Syncona has committed to investing $80m in gene therapy-focused Freeline’s Series C financing round.
This builds upon Syncona’s status as the biotech’s founding investor and its previous total £123.2m ($161.5m) investment in Freeline’s Series A and B funding rounds.
Freeline is planning to use the $40m already received from Syncona to further strengthen its manufacturing process for its systemic disease gene therapies, as well as to progress its clinical programmes in haemophilia B and Fabry disease and to support the continued development of its pipeline in other diseases.
Freeline chief financial officer Brian Silver said: “The potential of gene therapy to change patients’ lives has never been greater, and we are delighted to have secured this Series C financing from our founding investor, Syncona.
“Freeline has made significant progress with two programmes in the clinic and a further pipeline of innovative products in late stage pre-clinical development.
“We are excited to use the proceeds of this financing to drive the progression of our pipeline, expand our manufacturing capabilities and build our commercial infrastructure.”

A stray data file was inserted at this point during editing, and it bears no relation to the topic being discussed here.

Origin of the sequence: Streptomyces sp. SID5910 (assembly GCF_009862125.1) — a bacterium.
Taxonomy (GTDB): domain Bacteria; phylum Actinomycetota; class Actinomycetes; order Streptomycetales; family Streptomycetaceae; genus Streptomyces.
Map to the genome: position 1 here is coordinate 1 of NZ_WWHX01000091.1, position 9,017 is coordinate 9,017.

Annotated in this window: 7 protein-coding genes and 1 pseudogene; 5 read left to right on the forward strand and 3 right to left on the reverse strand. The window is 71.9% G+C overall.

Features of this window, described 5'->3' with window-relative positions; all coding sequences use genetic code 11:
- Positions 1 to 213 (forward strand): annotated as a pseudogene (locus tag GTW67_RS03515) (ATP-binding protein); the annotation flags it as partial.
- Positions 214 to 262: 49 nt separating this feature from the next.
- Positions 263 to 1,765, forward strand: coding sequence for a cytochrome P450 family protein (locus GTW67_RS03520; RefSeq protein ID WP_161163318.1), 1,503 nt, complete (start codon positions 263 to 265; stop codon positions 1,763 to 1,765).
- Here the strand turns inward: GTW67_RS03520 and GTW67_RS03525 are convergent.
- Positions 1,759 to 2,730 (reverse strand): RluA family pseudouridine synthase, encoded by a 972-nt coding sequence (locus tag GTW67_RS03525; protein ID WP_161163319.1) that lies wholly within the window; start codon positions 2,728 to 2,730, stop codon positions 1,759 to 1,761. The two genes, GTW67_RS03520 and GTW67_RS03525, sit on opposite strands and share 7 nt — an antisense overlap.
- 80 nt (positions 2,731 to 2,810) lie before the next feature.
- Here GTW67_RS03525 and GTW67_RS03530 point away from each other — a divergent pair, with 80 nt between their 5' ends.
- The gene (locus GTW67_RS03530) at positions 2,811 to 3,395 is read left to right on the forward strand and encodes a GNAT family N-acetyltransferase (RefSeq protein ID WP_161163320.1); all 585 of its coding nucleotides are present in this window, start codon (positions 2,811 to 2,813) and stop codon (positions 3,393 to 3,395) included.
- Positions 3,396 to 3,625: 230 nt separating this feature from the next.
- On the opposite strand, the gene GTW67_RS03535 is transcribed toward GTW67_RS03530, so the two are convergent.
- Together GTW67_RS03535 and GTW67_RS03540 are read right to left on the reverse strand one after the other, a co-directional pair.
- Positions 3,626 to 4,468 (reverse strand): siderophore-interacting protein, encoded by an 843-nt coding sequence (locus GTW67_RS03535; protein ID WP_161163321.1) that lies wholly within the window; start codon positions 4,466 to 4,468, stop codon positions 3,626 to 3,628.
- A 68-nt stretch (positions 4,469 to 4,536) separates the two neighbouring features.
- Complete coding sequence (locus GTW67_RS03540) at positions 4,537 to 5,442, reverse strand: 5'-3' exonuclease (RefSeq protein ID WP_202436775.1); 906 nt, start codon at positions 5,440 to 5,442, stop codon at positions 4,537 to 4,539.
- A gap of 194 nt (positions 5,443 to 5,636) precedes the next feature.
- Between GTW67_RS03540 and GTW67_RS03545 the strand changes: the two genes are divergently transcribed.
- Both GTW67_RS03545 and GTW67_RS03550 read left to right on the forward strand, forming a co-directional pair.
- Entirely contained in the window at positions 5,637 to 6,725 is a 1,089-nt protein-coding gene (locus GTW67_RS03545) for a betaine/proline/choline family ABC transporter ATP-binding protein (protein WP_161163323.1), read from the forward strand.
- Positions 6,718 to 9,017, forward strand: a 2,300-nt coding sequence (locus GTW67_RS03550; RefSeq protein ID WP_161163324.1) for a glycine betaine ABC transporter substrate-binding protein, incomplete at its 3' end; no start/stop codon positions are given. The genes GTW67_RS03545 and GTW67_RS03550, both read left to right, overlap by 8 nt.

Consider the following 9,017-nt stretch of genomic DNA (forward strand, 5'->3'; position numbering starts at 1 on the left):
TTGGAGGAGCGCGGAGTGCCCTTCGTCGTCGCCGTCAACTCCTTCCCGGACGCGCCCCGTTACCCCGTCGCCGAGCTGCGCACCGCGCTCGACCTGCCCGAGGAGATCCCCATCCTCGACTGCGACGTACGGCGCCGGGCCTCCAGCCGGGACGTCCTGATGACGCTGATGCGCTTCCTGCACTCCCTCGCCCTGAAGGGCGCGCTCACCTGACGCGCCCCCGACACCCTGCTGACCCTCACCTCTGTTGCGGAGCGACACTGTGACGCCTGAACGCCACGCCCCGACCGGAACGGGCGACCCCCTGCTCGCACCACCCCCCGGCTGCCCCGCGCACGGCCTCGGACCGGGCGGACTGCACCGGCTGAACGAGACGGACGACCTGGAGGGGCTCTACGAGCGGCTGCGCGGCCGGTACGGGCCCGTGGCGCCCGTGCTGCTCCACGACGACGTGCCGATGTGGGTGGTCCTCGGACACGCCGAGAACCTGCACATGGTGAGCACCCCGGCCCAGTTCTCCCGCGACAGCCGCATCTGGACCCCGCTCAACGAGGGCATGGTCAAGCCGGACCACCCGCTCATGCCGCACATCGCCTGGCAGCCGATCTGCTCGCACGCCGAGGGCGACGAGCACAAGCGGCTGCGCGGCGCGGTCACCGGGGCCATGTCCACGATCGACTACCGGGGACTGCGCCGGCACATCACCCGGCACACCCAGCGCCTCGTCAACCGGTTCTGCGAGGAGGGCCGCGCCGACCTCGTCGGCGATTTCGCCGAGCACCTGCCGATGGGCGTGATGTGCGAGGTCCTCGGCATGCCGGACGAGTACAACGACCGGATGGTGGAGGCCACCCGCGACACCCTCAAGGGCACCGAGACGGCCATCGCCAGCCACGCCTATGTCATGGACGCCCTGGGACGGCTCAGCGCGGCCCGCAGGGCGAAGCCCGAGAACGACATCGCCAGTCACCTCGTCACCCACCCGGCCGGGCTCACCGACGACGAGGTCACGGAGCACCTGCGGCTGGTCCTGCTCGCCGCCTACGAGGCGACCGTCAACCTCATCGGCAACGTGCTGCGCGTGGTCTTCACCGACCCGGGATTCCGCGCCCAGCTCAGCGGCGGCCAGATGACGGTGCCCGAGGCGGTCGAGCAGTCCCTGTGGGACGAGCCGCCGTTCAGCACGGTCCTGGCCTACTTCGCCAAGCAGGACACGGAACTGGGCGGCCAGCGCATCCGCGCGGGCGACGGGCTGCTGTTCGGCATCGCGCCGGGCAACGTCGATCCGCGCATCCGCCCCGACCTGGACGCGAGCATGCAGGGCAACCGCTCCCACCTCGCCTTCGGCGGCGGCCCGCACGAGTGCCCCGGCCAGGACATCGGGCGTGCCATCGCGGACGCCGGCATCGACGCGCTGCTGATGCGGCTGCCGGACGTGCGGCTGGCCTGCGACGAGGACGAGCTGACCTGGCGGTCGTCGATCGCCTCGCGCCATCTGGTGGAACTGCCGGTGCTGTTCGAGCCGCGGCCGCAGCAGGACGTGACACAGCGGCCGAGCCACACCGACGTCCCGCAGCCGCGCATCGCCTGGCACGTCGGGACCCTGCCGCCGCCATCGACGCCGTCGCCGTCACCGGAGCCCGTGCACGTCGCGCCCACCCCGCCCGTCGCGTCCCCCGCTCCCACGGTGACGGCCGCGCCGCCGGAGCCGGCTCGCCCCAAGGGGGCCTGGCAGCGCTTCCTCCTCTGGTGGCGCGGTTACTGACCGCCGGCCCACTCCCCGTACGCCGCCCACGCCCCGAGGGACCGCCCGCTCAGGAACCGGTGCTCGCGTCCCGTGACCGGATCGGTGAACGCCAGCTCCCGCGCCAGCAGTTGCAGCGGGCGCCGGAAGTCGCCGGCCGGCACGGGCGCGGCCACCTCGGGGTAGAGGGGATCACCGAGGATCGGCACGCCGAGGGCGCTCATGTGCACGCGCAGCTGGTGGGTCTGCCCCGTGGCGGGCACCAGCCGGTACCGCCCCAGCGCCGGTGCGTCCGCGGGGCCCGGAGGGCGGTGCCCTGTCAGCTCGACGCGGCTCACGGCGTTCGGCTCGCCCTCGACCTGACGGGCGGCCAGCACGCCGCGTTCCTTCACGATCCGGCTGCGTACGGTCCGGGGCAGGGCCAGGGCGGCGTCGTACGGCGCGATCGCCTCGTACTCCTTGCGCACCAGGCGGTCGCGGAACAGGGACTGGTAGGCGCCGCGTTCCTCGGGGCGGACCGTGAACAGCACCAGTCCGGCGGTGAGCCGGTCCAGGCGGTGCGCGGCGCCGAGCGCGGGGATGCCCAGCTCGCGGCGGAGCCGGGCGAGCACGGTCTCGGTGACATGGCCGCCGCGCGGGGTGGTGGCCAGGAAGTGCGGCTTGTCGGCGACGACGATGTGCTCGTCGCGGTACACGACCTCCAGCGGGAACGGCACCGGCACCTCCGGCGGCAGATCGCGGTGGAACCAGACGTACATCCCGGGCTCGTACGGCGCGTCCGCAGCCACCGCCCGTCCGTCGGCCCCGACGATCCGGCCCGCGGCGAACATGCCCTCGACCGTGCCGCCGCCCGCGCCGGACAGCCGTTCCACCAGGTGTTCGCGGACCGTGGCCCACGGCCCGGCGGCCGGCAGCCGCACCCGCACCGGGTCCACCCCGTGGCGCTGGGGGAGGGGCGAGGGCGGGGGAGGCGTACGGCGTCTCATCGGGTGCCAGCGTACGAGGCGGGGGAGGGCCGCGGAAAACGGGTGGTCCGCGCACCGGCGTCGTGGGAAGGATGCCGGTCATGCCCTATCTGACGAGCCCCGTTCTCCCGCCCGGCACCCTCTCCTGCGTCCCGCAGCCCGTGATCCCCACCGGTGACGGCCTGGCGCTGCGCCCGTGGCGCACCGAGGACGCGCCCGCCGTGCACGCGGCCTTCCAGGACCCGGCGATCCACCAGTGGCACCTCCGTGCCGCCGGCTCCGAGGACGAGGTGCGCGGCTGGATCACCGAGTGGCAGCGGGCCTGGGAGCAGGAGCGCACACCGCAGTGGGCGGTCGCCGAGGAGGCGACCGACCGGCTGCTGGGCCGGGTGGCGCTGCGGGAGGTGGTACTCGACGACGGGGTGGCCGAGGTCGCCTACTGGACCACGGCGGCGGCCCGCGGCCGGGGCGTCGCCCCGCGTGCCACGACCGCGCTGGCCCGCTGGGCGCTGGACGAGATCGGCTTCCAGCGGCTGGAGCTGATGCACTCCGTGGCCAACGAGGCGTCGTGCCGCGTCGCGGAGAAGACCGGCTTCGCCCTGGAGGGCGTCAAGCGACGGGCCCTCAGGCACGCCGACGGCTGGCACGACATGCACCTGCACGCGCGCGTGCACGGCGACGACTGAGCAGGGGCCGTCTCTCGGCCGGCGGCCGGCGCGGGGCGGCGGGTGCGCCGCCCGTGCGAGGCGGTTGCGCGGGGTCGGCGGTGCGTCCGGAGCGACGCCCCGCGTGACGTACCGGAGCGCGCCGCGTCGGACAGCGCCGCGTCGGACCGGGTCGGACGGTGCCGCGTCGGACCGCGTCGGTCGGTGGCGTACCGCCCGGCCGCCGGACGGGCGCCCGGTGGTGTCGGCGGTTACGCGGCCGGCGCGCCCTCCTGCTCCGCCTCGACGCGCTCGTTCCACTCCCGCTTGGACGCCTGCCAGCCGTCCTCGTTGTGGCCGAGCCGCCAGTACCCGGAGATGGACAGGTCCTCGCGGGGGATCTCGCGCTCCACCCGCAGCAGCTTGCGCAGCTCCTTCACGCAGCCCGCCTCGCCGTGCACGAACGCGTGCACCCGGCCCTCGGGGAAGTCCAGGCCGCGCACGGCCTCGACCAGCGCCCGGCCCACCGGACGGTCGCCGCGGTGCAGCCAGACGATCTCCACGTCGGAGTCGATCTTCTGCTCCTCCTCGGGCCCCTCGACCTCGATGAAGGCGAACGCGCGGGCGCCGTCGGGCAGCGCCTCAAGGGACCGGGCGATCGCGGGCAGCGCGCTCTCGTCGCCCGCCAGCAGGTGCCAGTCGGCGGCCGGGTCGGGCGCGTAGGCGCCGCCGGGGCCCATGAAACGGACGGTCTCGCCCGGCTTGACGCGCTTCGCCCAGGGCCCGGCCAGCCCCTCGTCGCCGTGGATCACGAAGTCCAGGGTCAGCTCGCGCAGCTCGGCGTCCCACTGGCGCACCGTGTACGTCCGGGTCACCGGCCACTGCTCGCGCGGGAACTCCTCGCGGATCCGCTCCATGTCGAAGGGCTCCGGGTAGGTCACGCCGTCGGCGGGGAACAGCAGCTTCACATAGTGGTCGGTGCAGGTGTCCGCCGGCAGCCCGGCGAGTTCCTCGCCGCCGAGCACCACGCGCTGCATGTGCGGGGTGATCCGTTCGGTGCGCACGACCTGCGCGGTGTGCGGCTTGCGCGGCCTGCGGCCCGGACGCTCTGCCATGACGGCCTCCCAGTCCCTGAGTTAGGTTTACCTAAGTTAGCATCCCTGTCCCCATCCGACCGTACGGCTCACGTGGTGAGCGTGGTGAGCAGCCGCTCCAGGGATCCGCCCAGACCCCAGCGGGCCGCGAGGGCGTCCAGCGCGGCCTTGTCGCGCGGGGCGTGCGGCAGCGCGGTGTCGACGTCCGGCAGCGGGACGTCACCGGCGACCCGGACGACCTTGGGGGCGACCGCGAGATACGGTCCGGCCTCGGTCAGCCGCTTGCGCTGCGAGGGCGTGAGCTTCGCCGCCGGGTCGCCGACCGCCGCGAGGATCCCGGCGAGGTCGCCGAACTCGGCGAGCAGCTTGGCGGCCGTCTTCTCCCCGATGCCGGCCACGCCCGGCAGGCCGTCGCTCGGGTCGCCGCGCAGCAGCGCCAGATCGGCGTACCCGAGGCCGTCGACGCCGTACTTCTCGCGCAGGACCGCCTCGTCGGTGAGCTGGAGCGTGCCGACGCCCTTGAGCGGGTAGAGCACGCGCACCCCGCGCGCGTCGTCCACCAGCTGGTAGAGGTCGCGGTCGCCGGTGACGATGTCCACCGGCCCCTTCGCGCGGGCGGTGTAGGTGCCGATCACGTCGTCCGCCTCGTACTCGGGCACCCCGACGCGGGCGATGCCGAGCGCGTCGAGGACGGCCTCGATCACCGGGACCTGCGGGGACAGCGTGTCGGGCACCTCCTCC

Freeline’s lead programme is adeno-associated virus (AAV) capsid gene therapy FLT-180a in Haemophilia B. In September this year, the company announced data for the first two patients in its Phase I/II dose escalation study of FLT-180a.
According to the results, the drug was well tolerated by both patients and their Factor IX activity was stable and constituent at 40%+-5.5% over 66 weeks and 74 weeks following the administration; normal levels of Factor IX should be between 50% and 150%. In addition, both patients remained free of spontaneous bleeding episodes and did not require any Factor IX supplements.
Syncona chief investment officer and Freeline executive chairman Chris Hollowood added: “Freeline has developed a high-quality gene therapy platform with a novel capsid capable of driving high expression levels to treat systemic diseases.
“We are encouraged by the potential product profile in our lead programme in Haemophilia B and believe Freeline has the opportunity to achieve functional cures for patients across a broad pipeline of systemic diseases. We are continuing with dose optimisation and remain on track to provide a clinical data update by financial year end.”
Freeline’s second clinical programme is FLT-190 in Fabry Disease; the company has dosed its first patient in the Phase I/II study and claims this is the first global AAV gene therapy study for this condition. Other pre-clinical programmes Freeline is working on are in Haemophilia A and Gaucher Disease.